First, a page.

Have you ever gotten stuck in the middle of a project and not been able to figure out what to do next? Usually when you start a project, excitement and momentum is high. After a while, the momentum slows, newness wears off, distractions have become priorities, and your project slows to a crawl or even stops completely.

This can happen quite easily when priorities change. Some other thing comes in and steals your attention for a while. Eventually though, that first project will become the hot thing again. Then you’re wondering why you aren’t further along with it after all this time.

Is it possible to keep both priorities moving forward? Possibly, but both will suffer. It’s just our natural tendency to ignore what isn’t a more immediate need.

Ideally, this won’t happen to you, but this article isn’t about preventing that. It’s about what to do when it happens. Here’s what’s worked for me.

  1. Take stock of where you are. Review documents and notes from before (you did organize and save everything, right?). Talk to your team and stakeholders, just to restart the conversation.
  2. Organize what you know. If you left things in a bit of a mess – with notes scattered across 10 different files and applications – gather all that together and organize it in a way that makes sense for you.
  3. Write down anything you know you need to do yet. Write it down even if it’s vague or an assumption. Just write it down somewhere – don’t worry about putting it in your task manager or Kanban board yet. You can do this step while you’re reviewing and organizing, or afterwards.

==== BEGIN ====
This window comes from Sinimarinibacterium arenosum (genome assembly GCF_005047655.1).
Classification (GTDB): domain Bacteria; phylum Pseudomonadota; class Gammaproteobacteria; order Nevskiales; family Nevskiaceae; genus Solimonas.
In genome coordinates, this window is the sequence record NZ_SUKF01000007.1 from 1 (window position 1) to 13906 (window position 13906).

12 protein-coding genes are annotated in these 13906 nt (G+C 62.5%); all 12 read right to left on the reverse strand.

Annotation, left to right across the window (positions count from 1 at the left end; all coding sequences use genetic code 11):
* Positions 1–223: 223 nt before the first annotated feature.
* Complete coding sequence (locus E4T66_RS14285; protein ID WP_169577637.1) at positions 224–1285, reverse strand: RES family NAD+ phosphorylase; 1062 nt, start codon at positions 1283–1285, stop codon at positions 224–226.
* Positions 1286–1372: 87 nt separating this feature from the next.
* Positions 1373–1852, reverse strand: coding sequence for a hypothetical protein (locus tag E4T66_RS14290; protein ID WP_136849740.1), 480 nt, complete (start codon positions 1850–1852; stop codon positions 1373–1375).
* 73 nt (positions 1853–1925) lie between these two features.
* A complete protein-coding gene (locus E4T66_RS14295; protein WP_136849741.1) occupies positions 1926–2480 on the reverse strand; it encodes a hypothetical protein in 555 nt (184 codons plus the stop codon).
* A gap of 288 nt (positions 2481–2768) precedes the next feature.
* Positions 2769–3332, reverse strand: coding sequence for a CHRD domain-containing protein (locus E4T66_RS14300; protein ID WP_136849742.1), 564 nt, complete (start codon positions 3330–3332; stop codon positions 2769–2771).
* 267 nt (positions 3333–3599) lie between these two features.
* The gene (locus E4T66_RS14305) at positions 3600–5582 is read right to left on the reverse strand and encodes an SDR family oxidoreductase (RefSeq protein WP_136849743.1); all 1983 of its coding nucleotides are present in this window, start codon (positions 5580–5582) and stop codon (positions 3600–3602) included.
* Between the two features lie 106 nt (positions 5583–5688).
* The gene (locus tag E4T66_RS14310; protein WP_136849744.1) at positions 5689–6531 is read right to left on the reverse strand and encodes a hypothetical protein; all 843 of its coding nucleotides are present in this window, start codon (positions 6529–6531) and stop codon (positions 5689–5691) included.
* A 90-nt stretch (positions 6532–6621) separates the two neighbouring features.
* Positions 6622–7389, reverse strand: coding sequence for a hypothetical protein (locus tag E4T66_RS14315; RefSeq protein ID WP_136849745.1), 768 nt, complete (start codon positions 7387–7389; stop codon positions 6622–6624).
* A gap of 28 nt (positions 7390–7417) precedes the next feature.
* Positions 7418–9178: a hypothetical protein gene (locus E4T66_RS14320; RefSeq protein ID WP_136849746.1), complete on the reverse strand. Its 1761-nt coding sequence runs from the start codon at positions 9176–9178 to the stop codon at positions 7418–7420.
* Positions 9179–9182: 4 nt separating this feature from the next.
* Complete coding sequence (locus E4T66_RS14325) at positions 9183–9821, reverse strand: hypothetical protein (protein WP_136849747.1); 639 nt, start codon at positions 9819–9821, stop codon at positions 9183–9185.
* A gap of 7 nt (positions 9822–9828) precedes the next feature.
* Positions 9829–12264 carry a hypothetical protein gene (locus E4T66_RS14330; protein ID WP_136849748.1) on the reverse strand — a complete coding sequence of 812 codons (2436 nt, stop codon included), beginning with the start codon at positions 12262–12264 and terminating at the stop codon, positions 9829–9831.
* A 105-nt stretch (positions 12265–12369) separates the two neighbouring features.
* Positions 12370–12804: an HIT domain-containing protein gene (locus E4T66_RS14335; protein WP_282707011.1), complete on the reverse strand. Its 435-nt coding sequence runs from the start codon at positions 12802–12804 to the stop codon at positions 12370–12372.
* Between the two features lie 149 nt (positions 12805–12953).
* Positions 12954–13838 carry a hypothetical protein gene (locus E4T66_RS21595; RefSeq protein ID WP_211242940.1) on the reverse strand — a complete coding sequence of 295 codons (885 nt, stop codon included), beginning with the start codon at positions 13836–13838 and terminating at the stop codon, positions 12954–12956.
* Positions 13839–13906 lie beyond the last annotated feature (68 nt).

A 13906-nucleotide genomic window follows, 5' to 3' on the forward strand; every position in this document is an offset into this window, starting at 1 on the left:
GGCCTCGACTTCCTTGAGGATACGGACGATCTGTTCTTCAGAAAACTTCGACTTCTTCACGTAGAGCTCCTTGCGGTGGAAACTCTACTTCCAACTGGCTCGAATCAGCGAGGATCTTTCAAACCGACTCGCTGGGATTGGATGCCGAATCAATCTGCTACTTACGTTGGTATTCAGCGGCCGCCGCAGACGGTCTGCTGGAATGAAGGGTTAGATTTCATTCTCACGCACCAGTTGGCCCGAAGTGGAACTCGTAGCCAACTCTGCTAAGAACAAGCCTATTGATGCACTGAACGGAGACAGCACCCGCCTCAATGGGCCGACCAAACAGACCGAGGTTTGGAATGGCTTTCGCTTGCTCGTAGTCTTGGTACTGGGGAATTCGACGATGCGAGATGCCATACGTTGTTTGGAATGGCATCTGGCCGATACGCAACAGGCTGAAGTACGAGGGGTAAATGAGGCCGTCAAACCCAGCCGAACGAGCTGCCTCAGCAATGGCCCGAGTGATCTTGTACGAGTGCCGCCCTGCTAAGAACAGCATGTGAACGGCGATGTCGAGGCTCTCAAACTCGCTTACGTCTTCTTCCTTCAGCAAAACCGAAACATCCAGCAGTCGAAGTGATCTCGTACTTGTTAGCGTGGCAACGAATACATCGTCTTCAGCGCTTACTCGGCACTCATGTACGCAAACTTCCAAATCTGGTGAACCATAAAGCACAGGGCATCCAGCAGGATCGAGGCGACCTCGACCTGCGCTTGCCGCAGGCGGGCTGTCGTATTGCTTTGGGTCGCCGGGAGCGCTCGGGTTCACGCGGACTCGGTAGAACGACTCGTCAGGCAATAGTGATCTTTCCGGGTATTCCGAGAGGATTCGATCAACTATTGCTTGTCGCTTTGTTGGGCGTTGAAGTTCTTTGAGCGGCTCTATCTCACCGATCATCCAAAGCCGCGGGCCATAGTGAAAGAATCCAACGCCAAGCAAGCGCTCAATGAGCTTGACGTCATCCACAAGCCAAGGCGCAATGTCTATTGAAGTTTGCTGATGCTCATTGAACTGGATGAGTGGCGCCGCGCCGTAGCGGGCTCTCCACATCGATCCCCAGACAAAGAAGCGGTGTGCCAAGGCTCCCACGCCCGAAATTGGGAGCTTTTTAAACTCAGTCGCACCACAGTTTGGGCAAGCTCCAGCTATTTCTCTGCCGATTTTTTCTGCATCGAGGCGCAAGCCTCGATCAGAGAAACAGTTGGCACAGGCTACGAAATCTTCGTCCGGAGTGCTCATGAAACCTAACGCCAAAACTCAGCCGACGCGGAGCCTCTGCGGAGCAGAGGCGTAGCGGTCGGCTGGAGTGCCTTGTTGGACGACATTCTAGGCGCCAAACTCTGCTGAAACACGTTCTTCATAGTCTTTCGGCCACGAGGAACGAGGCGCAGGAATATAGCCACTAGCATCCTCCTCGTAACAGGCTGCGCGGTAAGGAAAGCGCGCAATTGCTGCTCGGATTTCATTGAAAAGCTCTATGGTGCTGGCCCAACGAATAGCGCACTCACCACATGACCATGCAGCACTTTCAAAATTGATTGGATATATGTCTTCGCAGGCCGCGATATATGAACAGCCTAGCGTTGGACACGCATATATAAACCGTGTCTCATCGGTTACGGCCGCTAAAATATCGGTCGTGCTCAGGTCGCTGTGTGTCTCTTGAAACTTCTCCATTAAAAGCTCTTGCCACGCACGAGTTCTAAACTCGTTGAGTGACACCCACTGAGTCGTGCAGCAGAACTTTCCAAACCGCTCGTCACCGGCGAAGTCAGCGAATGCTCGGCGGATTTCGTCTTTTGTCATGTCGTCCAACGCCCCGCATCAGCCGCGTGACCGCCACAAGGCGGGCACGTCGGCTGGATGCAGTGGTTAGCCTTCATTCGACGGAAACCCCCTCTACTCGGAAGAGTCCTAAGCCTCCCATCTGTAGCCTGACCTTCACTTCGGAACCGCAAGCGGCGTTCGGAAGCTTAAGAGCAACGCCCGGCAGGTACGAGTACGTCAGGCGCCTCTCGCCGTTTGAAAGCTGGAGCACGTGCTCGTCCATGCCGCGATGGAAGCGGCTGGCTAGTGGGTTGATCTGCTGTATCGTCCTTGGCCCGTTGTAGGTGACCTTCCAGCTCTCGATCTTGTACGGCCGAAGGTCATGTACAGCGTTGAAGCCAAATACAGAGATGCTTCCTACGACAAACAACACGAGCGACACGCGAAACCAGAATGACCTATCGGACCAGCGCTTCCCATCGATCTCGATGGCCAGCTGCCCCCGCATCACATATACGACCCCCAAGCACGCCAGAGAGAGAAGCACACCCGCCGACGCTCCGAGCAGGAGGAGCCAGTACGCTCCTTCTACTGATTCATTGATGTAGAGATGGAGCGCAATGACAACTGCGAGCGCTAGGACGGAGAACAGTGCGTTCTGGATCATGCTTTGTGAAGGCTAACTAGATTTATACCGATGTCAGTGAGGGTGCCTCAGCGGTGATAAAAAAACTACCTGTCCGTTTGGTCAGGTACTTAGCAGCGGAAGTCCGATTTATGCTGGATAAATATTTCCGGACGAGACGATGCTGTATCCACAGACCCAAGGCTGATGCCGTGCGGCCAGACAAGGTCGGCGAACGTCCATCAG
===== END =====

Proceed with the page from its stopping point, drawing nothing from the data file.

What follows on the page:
4. Write down any questions you need answers to. Write it down even if it’s vague, or you’re not sure if the question is exactly the right one.
  5. Organize your tasks and questions that you wrote down. They can be separated or combined into one list, depending on what seems best. Put related items together.
  6. Write down how get an answer to each of your questions, even if you’re not sure if it’s right. Just take your best guess. For example, you may need to ask a stakeholder if they know the answer, or if they know who may know the answer.
  7. You should now have a list of actionable tasks. Put them in your task management system of choice. For tasks that are vague or you’re unsure about, just start somewhere with your best guess. Adapt the task or create a new one once you learn more.

That’s it. Not fancy – just a method I’ve used a few times to turn disorganized thoughts and questions into tasks that are actionable. Don’t worry about doing exactly the right tasks. The important thing is that you know you need to do figure out something in that area. Just try what seems best, or ask someone for help.

This process will take some time, even after you unscramble your thoughts into an actionable task-list. I always feel a pressure to hurry up and get the project back on track, but the reality is that you can’t just stop and restart something that quickly.

So, if you’re feeling a little lost or stuck on what to do next, give these steps a try. You may figure out a better process along the way – listen to your gut and don’t be afraid to adapt.

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